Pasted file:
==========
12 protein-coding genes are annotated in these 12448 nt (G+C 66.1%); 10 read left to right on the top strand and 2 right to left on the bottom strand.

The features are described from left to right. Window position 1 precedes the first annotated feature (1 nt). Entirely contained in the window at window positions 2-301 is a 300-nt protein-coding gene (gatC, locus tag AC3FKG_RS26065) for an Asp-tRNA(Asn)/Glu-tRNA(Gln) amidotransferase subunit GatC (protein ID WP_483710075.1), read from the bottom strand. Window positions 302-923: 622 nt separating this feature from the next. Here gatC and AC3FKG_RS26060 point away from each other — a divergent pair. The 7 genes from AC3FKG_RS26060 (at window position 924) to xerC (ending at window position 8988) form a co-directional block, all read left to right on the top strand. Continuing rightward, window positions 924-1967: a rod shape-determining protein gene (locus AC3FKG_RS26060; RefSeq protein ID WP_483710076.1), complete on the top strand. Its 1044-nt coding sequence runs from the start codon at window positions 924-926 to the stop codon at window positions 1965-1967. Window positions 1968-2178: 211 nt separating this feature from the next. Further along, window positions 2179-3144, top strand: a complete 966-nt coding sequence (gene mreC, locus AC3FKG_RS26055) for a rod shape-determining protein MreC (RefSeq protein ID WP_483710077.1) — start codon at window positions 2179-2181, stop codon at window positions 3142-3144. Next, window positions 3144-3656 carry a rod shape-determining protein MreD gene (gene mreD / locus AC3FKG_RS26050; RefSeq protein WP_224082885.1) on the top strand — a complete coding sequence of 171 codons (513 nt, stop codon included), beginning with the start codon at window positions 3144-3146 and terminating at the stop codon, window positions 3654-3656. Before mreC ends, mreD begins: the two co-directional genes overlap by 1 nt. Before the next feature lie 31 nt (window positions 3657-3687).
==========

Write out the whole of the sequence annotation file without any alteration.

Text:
12 protein-coding genes are annotated in these 12448 nt (G+C 66.1%); 10 read left to right on the top strand and 2 right to left on the bottom strand.

The features are described from left to right. Window position 1 precedes the first annotated feature (1 nt). Entirely contained in the window at window positions 2-301 is a 300-nt protein-coding gene (gatC, locus tag AC3FKG_RS26065) for an Asp-tRNA(Asn)/Glu-tRNA(Gln) amidotransferase subunit GatC (protein ID WP_483710075.1), read from the bottom strand. Window positions 302-923: 622 nt separating this feature from the next. Here gatC and AC3FKG_RS26060 point away from each other — a divergent pair. The 7 genes from AC3FKG_RS26060 (at window position 924) to xerC (ending at window position 8988) form a co-directional block, all read left to right on the top strand. Continuing rightward, window positions 924-1967: a rod shape-determining protein gene (locus AC3FKG_RS26060; RefSeq protein ID WP_483710076.1), complete on the top strand. Its 1044-nt coding sequence runs from the start codon at window positions 924-926 to the stop codon at window positions 1965-1967. Window positions 1968-2178: 211 nt separating this feature from the next. Further along, window positions 2179-3144, top strand: a complete 966-nt coding sequence (gene mreC, locus AC3FKG_RS26055) for a rod shape-determining protein MreC (RefSeq protein ID WP_483710077.1) — start codon at window positions 2179-2181, stop codon at window positions 3142-3144. Next, window positions 3144-3656 carry a rod shape-determining protein MreD gene (gene mreD / locus AC3FKG_RS26050; RefSeq protein WP_224082885.1) on the top strand — a complete coding sequence of 171 codons (513 nt, stop codon included), beginning with the start codon at window positions 3144-3146 and terminating at the stop codon, window positions 3654-3656. Before mreC ends, mreD begins: the two co-directional genes overlap by 1 nt. Before the next feature lie 31 nt (window positions 3657-3687).